This morning I received an e-copy of Plein Air Today, featuring art that hangs on my walls. I’m tickled pink to share these with others.
Like most artists, I’ve collected a lot of artwork over time. It was tough to narrow the selection down to three pieces that are most meaningful to me. These are not inherently better than other work in my collection, but they speak to a deep place in my soul.
All three works are by artists who are affordable to middle-class buyers. What if the financial barriers were removed and I were haunting the auction houses I wrote about yesterday? Even though they are exquisitely expensive, the three paintings I featured were not the acquisitions of fools; they are all good, solid work of great depth.
I admire both Lucian Freud and Jamie Wyeth not because their work is valuable but because they each have unique, uncompromised worldviews. In either case, they were somewhat insulated from normality by their history: Freud was the grandson of Sigmund Freud, and Wyeth is, of course, the scion of a great American painting family. It’s easier to pop your head above the ramparts if you have a role model who’s already done it.
Furthermore, neither artist had a conventional childhood or education. It’s probably true that some of the things we are so quick to label as dysfunctional in modern America are in fact incubators for genius.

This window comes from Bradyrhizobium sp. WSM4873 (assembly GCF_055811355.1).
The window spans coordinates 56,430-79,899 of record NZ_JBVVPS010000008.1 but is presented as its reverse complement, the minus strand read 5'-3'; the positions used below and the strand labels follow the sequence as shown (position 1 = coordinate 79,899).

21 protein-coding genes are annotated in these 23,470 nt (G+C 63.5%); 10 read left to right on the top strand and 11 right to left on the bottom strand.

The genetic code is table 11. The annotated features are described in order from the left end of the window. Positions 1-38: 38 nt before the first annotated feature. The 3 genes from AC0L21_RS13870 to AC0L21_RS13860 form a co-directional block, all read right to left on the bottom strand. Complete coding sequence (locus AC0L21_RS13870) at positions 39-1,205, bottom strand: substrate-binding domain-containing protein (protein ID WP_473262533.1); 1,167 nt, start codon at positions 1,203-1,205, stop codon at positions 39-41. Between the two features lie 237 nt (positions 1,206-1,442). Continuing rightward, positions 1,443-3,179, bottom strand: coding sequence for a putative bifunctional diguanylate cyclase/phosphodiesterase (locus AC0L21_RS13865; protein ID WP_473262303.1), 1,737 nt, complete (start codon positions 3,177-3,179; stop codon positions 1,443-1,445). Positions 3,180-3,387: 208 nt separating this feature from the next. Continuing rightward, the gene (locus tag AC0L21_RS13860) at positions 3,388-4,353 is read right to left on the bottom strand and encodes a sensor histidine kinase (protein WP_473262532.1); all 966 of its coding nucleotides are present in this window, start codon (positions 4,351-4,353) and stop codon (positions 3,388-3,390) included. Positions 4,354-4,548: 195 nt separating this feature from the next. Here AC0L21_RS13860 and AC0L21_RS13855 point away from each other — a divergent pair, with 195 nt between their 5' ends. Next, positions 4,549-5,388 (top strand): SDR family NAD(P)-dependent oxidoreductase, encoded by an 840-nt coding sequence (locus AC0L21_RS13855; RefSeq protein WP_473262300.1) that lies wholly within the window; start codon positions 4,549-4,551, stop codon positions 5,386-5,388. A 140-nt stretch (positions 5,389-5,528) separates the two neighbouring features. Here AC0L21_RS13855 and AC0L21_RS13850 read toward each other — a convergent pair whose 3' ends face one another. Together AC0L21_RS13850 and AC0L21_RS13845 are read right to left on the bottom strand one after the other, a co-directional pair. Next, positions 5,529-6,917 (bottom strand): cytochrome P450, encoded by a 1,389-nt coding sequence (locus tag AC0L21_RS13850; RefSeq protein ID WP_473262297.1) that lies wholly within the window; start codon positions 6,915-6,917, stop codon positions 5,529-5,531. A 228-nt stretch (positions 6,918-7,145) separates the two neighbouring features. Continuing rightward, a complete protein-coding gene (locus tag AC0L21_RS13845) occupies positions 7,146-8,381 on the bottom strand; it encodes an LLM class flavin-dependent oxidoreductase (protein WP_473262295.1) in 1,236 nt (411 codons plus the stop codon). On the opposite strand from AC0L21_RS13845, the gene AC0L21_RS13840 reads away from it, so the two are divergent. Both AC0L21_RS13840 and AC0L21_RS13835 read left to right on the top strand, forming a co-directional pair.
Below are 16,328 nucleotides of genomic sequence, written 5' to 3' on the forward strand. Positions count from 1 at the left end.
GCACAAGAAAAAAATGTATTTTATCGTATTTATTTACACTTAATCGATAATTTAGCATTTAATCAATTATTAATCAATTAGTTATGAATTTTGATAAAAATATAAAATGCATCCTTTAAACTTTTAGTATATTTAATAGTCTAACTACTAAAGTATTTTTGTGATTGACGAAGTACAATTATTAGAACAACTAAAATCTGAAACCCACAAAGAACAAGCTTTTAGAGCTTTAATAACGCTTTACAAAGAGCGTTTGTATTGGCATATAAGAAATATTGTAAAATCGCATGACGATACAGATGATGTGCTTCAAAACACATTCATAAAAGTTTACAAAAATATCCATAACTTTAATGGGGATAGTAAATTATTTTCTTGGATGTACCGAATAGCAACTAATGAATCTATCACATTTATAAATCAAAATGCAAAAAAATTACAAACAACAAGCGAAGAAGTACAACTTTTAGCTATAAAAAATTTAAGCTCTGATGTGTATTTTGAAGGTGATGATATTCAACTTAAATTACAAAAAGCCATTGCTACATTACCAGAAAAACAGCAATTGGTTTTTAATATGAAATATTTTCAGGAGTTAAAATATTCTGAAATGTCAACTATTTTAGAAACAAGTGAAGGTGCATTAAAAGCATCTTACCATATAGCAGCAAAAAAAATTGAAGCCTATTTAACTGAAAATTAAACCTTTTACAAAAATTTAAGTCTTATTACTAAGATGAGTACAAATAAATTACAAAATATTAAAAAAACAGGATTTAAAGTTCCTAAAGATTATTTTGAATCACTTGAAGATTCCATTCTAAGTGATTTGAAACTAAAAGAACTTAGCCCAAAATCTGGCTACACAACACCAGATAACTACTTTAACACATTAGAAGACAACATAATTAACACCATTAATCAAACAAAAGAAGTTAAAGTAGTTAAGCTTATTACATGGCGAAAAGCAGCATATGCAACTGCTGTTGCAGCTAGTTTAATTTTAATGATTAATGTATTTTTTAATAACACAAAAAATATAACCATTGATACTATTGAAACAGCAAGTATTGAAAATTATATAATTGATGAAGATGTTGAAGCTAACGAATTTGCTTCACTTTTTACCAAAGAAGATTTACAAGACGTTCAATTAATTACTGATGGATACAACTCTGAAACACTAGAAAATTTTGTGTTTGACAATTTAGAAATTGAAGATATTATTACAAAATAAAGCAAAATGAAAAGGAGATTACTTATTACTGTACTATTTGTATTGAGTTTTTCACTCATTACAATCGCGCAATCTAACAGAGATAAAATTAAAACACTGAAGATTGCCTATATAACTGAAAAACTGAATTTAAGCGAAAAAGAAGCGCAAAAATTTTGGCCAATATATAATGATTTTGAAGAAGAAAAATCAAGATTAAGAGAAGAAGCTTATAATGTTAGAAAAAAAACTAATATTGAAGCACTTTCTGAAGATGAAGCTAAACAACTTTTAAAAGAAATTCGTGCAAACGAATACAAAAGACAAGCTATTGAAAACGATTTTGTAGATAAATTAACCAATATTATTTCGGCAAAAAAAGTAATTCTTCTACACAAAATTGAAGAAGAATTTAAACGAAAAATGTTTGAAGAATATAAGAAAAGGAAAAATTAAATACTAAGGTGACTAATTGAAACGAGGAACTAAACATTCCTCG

Meanwhile, back here in my studio, I am facing what every artist, great or rotten, must face every day. I have five pieces I want to finish before the weather improves: a painting of Eastport harbor, a tiny sketch of a rock, a sailboat (half-finished), and two portraits. I can’t worry about whether I’m brilliant or not; I just have to work.
In fact, artistic brilliance comes from singular self-absorption, what we sometimes refer to as “being true to thine own self.” Very few of us are really capable of that; most of us are a synthesis of our own thoughts and our experiences in the outside world.
I’m more guilty of that than most people. I’m a wife and mother. I work with my hands rather than my brain. I have a lot of friends and am constantly overbooked. I’m a painter, a teacher, and a writer.
Sometimes I think narrowing that down a little would help. But would William Blake have gained anything by turning off his multiple personalities? I doubt it; Jerusalem is as fine an addition to our culture as is The Ancient of Days.